John Reeve

John Reeve

John Reeve

Professor Emeritus

reeve.2@osu.edu

(614) 292-6890

468 Biosci

Areas of Expertise

  • Molecular biology of archaea
  • Molecular adaptations to extreme environments

Education

  • B.S. University of Birmingham, UK, 1968
  • Ph.D. University of British Columbia, 1971
  • Postdoc, University of Arizona, 1971-1973
  • Postdoc, Max Planck Institute, W. Berlin, 1974-1979

 

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Research Interests

Archaeal gene expression

Archaea are prokaryotes, many of which have very unusual life-styles and unique biochemical abilities. Our research goal is to define and understand the molecular machinery and regulatory systems involved in gene expression in two thermophilic Euryarchaea, Thermococcus kodakarensis (T.k.) and Methanothermobacter thermautotrophicus (M.t).

Archaeal bio-energy production

T.k. is an anaerobic heterotroph that grows optimally at 85ºC by digesting starch, chitin or peptides and produces hydrogen. M.t.is an anaerobic autotroph that grows optimally at 65ºC by consuming carbon dioxide and hydrogen and so produces methane. Our experiments combine genetics and biochemistry to identify the molecular components, catalysts and regulation of these globally and commercially very important archaeal bio-energetic systems.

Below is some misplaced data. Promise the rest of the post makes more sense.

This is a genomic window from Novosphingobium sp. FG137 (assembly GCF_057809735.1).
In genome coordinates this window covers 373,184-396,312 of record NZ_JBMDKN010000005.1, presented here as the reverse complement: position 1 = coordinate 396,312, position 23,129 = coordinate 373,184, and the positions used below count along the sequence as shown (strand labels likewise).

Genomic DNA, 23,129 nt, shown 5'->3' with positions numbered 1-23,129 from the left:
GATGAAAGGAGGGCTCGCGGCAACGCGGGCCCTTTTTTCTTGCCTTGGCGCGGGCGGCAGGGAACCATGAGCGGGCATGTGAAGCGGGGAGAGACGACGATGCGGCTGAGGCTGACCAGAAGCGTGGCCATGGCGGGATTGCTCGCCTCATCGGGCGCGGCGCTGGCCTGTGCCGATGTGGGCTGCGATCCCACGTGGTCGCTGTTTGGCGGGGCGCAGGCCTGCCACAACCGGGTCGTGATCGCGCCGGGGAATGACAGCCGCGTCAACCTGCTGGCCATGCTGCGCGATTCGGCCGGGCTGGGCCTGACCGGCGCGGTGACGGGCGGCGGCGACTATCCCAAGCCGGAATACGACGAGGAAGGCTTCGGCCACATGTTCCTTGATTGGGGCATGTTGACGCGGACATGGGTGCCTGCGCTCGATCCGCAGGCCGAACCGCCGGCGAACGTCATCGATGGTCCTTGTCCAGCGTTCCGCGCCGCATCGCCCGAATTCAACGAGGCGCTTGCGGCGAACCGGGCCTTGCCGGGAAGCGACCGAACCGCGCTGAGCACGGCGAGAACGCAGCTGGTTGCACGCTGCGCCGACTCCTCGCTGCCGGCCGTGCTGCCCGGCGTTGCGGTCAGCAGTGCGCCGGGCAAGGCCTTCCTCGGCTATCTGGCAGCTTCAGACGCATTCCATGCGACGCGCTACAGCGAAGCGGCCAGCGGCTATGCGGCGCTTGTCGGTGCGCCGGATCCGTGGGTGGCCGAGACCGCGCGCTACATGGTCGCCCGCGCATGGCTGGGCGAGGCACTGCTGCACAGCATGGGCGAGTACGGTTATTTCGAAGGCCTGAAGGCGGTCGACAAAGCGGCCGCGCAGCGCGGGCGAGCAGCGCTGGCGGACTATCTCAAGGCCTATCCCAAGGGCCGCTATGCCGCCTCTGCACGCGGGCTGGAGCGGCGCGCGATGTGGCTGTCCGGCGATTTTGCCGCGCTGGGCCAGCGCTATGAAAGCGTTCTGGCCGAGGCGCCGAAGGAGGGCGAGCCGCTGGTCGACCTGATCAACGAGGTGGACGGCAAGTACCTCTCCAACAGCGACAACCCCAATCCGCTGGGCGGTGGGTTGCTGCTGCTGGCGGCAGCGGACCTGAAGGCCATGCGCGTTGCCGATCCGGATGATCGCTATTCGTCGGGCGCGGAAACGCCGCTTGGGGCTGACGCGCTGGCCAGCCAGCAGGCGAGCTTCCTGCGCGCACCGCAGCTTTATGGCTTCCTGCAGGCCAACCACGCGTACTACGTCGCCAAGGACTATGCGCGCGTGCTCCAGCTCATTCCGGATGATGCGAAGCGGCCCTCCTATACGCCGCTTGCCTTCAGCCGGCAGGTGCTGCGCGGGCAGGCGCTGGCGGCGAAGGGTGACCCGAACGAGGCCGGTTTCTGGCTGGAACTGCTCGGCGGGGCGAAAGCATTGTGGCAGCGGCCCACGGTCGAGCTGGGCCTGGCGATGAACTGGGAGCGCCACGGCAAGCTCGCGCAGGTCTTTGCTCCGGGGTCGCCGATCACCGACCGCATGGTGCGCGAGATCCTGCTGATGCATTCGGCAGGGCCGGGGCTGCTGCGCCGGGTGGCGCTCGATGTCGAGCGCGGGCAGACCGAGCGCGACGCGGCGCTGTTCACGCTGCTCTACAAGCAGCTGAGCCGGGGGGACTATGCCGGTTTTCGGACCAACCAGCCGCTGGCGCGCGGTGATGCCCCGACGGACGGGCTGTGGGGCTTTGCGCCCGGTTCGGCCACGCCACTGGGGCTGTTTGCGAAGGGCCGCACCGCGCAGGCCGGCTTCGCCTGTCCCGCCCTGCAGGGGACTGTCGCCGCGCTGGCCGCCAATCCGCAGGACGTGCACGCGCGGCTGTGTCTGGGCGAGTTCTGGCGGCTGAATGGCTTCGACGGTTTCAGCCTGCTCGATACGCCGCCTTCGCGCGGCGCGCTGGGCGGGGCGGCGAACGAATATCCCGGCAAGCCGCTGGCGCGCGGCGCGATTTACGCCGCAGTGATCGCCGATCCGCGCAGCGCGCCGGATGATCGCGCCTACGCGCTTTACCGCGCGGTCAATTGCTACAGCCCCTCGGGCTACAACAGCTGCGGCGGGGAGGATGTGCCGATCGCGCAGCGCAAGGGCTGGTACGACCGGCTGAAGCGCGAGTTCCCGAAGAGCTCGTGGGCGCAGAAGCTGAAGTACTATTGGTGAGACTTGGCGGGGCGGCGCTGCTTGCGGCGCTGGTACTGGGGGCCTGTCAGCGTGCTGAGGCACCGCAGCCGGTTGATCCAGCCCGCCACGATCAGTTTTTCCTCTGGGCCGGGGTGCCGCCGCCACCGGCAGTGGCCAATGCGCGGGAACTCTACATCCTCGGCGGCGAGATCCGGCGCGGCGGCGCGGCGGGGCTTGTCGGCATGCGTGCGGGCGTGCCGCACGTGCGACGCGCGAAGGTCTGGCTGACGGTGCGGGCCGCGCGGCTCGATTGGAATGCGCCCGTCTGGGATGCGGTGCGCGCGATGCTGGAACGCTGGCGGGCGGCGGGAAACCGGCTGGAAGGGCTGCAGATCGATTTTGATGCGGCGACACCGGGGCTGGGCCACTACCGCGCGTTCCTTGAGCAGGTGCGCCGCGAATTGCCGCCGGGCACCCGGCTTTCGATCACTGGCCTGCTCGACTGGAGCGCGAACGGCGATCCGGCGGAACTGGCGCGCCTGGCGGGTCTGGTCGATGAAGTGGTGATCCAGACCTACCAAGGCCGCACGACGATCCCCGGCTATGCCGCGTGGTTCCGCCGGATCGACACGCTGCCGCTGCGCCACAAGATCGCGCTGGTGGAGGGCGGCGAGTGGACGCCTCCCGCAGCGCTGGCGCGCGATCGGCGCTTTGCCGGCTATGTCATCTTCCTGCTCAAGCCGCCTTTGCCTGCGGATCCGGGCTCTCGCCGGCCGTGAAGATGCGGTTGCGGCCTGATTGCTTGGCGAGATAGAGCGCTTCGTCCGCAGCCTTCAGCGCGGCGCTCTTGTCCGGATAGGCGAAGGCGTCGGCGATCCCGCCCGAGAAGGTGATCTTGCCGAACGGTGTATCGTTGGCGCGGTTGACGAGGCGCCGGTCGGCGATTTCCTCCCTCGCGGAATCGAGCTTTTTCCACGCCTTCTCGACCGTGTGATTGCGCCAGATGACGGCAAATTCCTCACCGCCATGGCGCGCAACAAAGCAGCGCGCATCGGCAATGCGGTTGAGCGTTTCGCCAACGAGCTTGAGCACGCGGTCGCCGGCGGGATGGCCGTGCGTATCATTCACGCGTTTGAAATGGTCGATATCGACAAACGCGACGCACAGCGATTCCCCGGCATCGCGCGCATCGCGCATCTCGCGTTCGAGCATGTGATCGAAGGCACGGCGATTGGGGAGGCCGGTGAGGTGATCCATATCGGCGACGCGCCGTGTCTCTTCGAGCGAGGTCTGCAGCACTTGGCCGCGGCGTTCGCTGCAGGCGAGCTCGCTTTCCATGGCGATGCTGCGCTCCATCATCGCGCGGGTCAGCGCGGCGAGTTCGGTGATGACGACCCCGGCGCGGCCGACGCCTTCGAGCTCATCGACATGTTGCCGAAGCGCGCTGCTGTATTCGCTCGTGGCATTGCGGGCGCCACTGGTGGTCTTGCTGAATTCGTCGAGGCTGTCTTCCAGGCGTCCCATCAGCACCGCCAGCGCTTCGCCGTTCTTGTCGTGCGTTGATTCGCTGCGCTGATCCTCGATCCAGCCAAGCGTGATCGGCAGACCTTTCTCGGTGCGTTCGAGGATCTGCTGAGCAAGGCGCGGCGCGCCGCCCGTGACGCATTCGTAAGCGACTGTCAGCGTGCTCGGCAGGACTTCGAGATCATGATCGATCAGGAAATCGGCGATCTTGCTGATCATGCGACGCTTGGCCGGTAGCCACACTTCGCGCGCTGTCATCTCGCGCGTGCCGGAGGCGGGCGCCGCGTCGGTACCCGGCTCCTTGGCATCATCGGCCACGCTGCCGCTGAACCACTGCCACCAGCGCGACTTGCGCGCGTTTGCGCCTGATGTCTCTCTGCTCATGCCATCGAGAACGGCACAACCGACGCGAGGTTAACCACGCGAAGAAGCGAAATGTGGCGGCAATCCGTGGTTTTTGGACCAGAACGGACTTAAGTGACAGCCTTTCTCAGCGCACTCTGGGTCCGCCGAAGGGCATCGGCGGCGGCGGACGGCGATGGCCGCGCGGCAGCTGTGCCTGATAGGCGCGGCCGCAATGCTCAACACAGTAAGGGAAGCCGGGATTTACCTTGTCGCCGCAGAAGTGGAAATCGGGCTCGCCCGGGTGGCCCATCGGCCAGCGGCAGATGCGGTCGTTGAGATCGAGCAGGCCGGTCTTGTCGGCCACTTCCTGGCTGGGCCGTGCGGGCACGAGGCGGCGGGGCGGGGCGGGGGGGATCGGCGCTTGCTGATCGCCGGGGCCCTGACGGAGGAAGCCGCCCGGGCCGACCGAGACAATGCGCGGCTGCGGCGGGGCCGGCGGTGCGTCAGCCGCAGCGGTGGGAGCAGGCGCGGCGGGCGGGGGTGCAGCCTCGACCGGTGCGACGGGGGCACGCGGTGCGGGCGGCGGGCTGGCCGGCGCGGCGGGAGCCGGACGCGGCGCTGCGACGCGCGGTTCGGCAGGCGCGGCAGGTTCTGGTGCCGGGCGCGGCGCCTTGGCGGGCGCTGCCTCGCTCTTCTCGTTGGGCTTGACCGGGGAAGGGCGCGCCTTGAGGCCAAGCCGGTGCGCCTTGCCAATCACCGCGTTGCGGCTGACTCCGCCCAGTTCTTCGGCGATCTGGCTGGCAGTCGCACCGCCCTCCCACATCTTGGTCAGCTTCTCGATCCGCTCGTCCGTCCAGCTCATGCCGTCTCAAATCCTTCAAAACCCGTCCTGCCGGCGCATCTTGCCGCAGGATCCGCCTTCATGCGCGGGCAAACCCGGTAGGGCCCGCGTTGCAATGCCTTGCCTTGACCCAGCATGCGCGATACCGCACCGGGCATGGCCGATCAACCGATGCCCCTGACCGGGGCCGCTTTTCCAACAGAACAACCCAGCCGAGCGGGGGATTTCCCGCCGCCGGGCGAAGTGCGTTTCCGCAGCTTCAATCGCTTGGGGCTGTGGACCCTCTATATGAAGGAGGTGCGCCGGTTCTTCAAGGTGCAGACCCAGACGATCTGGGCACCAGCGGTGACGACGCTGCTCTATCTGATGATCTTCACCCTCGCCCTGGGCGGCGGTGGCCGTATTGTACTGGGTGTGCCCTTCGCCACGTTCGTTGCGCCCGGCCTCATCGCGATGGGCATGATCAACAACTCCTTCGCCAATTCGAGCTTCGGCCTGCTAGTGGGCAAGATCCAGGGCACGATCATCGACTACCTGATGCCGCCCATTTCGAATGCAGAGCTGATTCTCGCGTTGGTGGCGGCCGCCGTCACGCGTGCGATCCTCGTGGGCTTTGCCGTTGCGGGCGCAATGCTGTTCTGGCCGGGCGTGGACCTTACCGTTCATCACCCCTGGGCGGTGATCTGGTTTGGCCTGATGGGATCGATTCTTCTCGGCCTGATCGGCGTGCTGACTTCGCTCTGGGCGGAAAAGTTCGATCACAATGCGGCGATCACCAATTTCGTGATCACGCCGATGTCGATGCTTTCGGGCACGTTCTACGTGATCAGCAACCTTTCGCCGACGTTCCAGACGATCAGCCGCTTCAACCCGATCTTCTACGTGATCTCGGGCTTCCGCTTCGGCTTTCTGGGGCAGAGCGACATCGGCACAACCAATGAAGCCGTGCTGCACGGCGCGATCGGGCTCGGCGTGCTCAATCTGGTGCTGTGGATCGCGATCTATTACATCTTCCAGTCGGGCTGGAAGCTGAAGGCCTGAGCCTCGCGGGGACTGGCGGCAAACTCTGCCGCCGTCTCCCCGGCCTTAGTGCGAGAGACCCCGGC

Archaeal histones and chromatin

The genomes of T.k. and M.t. are bound by archaeal histones, small DNA-binding proteins that share a common histone-fold structure with the histones that compact nuclear DNA in almost all Eukaryotes into nucleosomes and chromatin. In contrast to the universal conservation of histones in Eukaryotes, there are no histones in Bacteria. Archaeal and eukaryotic histones apparently shared a common ancestor that evolved after the divergence of the bacterial and archaeal prokaryotic lineages. In Eukaryotes, histones dominate in regulating genome expression and provide the targets for epigenetic regulation of gene expression. Our research goal is to establish the in vivo functions of archaeal histones and their evolutionary and functional relationships to eukaryotic histones.

Relevant Publications

Historical favorites:

  • French SL, Santangelo TJ, Beyer AL & Reeve JN. (2007) Transcription and translation are coupled in Archaea. Mol Biol Evol. 24, 893-5.
  • Sandman K, Krzycki JA, Dobrinski B, Lurz R & Reeve JN. (1990) DNA binding protein HMf from the hyperthermophilic archaebacterium Methanothermus fervidus is most closely related to histones. Proc Natl Acad Sci U S A 87, 5788-91.